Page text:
Howardena Pindell often creates art that unpacks and examines American values and assumptions. Having exhibited for more than 40 years in the United States and internationally, she makes dramatically varied work, from abstract paintings to alluringly textured mixed-media works to pieces that are laced with blunt political commentary. One fascinating body of work she has returned to again and again throughout her career, which has not been spotlighted in this country before, is now on view at Howard Yezerski Gallery.
Pindell calls the pieces “video drawings.” She makes a drawing of arcing arrows, points, and numbers on transparent acetate, positions it in front of a sports event on television, and, when the time is right, shoots a color photograph. When she started this project, in 1973, she was one of a handful of artists looking critically at the medium of television, and its visual frame on the world.
“Video Drawings: Swimming,” made in the 1970s, stops the swimmer mid-dive into a backstroke. The image blurs, the pool glows blue, and those arrows, points and numbers slide around the athlete like tadpoles. Some of them seem to chart his movement, or to measure its force and velocity. You can see the sliver-thin vertical bands of color distinct to old television sets.
More recent pieces, such as “Video Drawings: Track,” illustrate how sports television has changed with more nimble and up-close camerawork. In this close-up of a runner on the block, slews of inked arrows rush down toward her, depicting, perhaps, the athlete’s rising adrenaline before the starter’s pistol goes off. On this digital TV, the color bands have given way to pixels.
In the same way that a slow-motion replay breaks down the components of an athlete’s technique, Pindell, in her still image, breaks down the components of the moving picture and reveals what makes it so riveting: form and color; movement and perhaps emotion as charted by the layer of drawing. The drama remains, but Pindell offers us the opportunity to dissect how we look at it, and the grip it has upon us.
Gallery landscape to change
Howard Yezerski and Ellen Miller, both prominent longtime Boston art dealers, have announced plans to partner. As Ellen Miller Gallery’s Newbury Street lease runs out this summer, she will join Yezerski at his gallery at 460 Harrison Avenue under the new name Miller Yezerski Gallery. In addition, they’ll open a project space across Thayer Street at 450 Harrison Avenue, on the third floor.
Painter Gail Spaien, in one of the final shows at Ellen Miller Gallery, takes a highly conceptual yet deeply painterly approach to landscape, in patterned abstractions that strive to evoke the inner experience of gazing out at nature — serenity, a sense of one’s place on this earth.
Each of the four pieces in her “Venice” series, each roughly 5 feet square give or take a half foot, has a huge ball hovering in the center, patterned with overlapping circles that could be petals. They look as if they might ruffle in a strong breeze. Each shimmers in a particular color scheme: “Venice 1” features a blue ball, with petals in blues, ivories, greens, and grays. The background could be a sky, in breaths of graying peach and pale turquoise. Other “Venice” paintings sport painterly horizontal bars in the background.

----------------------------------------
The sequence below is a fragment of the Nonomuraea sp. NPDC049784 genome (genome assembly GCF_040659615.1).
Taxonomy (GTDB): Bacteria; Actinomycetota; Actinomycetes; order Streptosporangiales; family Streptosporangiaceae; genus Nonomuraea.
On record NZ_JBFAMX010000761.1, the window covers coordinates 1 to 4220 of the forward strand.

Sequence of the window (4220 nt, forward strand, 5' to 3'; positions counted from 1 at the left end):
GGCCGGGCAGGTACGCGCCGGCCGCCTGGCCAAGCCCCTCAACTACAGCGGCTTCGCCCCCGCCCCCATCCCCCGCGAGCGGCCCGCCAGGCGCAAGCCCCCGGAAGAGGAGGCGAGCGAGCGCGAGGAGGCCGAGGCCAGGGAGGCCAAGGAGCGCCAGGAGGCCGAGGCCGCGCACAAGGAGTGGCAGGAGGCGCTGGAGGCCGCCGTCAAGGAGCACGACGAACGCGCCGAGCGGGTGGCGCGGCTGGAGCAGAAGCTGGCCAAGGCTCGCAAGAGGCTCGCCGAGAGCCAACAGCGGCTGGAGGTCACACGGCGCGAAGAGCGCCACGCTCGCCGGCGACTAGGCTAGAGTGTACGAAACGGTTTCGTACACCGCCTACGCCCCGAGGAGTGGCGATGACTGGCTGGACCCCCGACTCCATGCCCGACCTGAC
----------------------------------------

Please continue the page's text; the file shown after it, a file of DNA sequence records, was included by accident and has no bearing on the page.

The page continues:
The calming quality of space in landscape can be read in the airiness of these fluttery spheres. Yet their imposing size, their form, and indeed their visual complexity, make them more like objects of contemplation than landscapes that invite the eye to roam.
Life’s telling ravages
Sandra Allen’s exacting graphite drawings of sections of tree trunks at Carroll and Sons are intimately detailed and full of personality. At the same time, because these tree images are cropped and it’s so easy to lose yourself in the detail, they also lean toward abstraction.
In “Mantle,” the bark peels off the tree in great folds and into what looks, at the center, almost like a papery blossom, with a moth crawling along the side. Portions of the bark throw off light like a mirror. The image of molting is almost violent, yet with every gesture, lively. “Succor” depicts a gnarly tree with a branch cut off; the bark surrounding the lost branch sags like aging skin. This arboreal section has a smoother top half, and a bottom half overgrown with rougher bark and lichen or moss. These drawings capture the simple ravages of living and growing. They could be portraits of wise elders.
More images of nature appear in the gallery’s project room, where Wendy Richmond has strewn boxy video monitors on the floor, each with videos of the artist kicking over stacks of rocks she has come across on parkland in Maine. There are 80 short videos, strung together in eight sequences, so these little takedowns rattling throughout the gallery always seem new.
The toppling of the cairns erases manmade marks left along otherwise unspoiled beachfront. While it’s a little bit shocking — someone made those rock piles! — it’s thrilling, too, to see their destruction, and watch the little tags of ego vanish along the sand.
For more information:
GAIL SPAIEN: New Paintings
At: Ellen Miller Gallery, 38 Newbury St., through April 13. 617-536-4650, http://www.ellenmillergallery.com
SANDRA ALLEN: Trunks
through April 13
WENDY RICHMOND: Rock TVs through April 27
At: Carroll and Sons,
450 Harrison Ave. 617-482-2477, http://www.carrollandsons.net
Cate McQuaid can be reached at cate